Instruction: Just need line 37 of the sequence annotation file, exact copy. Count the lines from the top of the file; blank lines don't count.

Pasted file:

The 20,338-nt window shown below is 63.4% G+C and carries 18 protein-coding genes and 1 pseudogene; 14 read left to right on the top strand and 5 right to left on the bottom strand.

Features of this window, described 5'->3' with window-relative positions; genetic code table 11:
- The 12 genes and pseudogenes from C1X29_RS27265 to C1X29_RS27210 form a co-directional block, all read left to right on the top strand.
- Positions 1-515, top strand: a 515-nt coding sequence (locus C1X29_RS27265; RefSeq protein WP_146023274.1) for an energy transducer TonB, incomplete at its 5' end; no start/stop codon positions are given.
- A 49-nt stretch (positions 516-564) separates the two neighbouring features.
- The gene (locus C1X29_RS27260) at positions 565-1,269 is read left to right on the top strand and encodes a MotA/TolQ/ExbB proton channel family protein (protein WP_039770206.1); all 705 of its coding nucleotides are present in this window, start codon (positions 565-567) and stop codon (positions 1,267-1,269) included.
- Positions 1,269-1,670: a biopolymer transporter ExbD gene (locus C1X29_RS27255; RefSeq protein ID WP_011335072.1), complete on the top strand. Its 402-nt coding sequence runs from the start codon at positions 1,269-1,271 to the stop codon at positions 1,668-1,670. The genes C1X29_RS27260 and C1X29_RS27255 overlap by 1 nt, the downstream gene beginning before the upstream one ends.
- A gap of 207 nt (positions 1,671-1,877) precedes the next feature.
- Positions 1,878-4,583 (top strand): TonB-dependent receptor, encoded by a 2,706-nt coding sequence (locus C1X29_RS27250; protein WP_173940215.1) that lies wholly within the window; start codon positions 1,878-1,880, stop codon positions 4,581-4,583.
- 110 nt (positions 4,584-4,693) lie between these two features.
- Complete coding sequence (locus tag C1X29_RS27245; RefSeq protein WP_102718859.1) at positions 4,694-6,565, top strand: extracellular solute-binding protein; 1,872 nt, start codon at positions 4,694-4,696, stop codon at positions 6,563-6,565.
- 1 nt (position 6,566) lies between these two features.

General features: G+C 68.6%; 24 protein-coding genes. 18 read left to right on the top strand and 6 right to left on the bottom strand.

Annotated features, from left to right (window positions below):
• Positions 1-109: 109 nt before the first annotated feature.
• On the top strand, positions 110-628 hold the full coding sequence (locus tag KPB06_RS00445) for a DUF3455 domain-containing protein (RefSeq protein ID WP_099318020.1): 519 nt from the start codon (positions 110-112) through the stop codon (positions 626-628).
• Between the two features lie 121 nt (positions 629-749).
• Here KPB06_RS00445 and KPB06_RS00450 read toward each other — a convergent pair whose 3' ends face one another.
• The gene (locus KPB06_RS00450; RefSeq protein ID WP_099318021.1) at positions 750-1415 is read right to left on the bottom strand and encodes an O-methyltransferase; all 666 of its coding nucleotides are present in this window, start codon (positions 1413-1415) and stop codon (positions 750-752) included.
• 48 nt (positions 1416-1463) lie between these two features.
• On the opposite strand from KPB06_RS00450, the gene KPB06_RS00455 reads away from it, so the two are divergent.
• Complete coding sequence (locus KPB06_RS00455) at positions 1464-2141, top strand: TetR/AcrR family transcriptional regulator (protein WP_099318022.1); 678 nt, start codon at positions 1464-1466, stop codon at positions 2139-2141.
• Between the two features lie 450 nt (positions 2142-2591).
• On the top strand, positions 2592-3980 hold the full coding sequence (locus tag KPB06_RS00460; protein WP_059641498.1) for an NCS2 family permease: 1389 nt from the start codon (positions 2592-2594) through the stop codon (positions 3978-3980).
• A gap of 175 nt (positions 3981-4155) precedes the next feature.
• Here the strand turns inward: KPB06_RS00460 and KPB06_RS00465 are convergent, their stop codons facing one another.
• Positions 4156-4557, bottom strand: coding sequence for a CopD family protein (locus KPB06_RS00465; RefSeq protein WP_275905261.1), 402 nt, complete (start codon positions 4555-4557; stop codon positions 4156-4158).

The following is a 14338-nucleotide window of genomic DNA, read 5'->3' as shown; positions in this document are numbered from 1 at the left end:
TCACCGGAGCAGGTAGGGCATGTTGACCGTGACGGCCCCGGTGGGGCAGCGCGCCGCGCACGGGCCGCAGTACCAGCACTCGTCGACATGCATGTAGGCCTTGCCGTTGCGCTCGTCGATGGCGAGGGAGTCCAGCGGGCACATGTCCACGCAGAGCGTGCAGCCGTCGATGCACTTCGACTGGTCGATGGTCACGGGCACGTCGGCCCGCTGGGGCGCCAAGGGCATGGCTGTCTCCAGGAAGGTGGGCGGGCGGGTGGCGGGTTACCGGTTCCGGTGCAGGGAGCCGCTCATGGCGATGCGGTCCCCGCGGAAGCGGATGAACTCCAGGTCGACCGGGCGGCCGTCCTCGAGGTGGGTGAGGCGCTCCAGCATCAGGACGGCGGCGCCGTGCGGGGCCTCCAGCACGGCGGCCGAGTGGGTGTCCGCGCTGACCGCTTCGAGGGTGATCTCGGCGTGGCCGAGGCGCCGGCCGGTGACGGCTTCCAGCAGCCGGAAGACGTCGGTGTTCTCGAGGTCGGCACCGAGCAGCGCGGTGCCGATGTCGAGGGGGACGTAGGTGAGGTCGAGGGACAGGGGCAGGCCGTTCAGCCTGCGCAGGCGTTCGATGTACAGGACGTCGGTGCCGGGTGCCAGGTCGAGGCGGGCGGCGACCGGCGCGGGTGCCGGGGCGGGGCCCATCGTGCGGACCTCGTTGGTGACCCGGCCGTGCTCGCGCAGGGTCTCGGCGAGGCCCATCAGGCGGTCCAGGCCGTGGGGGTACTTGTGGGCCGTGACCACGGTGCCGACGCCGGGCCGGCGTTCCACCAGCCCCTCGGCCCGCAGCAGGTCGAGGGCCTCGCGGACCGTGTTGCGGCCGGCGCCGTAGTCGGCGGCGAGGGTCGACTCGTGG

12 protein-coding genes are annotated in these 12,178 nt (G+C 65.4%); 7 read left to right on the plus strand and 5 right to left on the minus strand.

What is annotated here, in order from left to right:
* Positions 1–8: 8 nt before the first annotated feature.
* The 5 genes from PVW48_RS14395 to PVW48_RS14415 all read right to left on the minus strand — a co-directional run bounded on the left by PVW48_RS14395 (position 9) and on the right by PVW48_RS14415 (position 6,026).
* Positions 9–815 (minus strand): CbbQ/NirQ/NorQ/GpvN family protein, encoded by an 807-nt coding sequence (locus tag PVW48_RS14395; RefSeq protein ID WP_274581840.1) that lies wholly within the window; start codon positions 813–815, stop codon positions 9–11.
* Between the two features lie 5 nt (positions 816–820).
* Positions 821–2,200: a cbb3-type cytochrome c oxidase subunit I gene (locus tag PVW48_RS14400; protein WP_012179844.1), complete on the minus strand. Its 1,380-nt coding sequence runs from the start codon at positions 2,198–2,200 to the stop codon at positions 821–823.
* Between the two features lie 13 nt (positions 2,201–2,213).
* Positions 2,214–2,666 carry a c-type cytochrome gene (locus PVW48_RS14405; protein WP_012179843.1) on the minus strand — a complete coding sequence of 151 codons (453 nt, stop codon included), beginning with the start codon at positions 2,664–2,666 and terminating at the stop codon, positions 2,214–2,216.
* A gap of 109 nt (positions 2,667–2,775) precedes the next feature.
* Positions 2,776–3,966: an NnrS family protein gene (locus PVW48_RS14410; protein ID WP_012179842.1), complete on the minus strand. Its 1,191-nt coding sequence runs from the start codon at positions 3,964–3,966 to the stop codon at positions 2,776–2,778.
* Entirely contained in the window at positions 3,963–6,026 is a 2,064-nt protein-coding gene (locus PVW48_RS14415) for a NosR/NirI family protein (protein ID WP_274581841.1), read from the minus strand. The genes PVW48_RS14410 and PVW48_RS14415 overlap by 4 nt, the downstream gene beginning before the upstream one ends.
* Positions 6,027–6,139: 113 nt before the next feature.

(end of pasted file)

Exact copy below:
* Between the two features lie 13 nt (positions 2,201–2,213).